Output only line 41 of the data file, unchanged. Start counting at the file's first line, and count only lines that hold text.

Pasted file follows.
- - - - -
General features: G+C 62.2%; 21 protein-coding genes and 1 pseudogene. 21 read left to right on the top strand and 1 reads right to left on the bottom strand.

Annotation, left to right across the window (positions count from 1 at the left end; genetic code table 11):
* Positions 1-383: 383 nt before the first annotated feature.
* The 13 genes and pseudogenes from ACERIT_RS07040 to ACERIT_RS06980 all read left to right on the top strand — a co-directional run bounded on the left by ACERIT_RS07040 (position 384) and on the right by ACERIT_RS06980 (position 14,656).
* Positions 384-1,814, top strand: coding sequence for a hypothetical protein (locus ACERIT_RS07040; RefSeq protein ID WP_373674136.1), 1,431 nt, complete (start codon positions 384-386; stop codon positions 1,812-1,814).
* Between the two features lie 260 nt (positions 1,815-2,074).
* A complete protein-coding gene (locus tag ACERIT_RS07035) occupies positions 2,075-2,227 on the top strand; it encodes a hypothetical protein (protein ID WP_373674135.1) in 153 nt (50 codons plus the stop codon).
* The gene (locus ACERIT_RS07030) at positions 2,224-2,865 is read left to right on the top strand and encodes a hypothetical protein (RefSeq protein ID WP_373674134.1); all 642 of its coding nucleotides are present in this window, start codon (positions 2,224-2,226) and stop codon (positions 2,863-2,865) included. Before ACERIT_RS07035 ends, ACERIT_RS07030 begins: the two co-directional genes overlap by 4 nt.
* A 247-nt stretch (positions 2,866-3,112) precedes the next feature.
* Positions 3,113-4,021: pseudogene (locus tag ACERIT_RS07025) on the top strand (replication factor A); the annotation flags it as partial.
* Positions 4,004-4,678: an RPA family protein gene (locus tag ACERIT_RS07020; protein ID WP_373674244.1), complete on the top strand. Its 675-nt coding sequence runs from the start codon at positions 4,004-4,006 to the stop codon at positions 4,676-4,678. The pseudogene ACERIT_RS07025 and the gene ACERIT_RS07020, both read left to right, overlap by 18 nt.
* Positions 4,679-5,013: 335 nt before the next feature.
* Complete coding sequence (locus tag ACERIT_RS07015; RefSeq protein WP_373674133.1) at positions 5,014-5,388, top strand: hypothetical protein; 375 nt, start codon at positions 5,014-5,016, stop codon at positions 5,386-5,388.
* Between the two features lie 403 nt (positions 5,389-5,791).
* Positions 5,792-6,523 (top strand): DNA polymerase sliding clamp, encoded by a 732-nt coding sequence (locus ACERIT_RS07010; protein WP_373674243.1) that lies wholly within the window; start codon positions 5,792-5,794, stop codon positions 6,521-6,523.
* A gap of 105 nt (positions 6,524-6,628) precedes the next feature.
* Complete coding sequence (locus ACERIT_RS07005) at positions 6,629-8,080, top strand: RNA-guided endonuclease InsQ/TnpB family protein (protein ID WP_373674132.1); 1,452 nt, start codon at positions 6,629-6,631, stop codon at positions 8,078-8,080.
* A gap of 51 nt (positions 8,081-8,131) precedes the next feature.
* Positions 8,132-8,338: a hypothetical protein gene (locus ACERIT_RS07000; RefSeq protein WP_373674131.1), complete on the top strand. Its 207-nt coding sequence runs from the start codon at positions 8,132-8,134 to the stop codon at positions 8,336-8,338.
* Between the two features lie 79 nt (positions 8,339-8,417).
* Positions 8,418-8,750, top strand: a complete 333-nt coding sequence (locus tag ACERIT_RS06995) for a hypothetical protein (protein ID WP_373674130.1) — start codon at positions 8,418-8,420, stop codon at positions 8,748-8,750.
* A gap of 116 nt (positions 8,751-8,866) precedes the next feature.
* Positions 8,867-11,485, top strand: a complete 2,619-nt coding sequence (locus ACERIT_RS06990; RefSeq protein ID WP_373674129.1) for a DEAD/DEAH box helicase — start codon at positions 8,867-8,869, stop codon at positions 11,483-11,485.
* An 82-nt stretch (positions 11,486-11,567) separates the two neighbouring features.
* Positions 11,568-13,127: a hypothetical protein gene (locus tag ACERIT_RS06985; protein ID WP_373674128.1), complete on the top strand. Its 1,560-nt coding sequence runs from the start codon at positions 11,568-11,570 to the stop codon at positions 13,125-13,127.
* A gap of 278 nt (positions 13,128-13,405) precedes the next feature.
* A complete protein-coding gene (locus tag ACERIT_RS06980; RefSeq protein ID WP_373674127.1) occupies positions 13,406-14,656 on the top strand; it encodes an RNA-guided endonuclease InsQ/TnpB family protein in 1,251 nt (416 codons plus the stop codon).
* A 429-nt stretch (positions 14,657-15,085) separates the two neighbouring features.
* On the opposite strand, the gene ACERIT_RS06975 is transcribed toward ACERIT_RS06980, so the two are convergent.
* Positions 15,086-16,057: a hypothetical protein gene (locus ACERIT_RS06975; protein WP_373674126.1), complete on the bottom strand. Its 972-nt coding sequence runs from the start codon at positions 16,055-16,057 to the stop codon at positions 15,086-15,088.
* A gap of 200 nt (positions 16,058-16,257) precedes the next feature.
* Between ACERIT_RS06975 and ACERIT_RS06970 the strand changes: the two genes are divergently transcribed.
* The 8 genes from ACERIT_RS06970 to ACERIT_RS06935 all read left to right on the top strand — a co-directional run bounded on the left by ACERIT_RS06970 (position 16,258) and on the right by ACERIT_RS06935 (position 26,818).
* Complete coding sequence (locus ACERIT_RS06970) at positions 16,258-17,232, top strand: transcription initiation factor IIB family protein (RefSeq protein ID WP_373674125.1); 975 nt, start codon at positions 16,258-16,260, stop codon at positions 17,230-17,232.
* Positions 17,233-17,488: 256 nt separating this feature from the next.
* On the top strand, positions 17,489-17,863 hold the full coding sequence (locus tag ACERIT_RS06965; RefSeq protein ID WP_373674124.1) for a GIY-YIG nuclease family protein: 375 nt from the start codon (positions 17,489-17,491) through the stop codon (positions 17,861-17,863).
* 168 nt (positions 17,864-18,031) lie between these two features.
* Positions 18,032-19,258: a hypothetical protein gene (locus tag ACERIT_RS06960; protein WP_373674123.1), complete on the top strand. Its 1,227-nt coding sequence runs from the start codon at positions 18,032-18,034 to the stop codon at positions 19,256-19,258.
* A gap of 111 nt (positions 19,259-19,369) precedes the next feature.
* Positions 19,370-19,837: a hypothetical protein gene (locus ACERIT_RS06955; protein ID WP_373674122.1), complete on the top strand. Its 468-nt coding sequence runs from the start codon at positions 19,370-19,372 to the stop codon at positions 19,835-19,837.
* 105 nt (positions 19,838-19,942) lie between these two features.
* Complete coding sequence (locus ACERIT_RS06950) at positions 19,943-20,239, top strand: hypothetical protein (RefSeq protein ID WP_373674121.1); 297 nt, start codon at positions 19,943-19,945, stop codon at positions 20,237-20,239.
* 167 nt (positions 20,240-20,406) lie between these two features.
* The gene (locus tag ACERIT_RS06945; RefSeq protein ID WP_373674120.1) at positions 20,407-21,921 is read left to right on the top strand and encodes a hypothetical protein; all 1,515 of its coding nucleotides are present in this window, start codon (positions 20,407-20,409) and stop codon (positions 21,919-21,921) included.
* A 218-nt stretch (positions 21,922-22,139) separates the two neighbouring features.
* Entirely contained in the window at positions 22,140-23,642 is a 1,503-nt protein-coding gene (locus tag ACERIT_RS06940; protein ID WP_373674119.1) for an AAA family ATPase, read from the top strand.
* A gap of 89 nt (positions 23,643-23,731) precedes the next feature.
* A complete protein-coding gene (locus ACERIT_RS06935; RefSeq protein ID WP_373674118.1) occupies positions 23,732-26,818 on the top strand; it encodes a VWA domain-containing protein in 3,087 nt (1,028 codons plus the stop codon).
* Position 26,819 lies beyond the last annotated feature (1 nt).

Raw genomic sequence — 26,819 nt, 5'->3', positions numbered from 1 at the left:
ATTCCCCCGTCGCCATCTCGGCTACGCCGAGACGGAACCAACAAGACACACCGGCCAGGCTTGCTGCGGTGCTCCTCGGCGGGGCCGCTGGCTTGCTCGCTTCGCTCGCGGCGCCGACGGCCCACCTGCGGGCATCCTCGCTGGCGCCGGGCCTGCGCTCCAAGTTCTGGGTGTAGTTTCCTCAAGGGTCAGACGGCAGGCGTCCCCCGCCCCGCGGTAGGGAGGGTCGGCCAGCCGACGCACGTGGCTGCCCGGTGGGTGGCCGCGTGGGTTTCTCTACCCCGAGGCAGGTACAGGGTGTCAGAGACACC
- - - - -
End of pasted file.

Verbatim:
* 105 nt (positions 19,838-19,942) lie between these two features.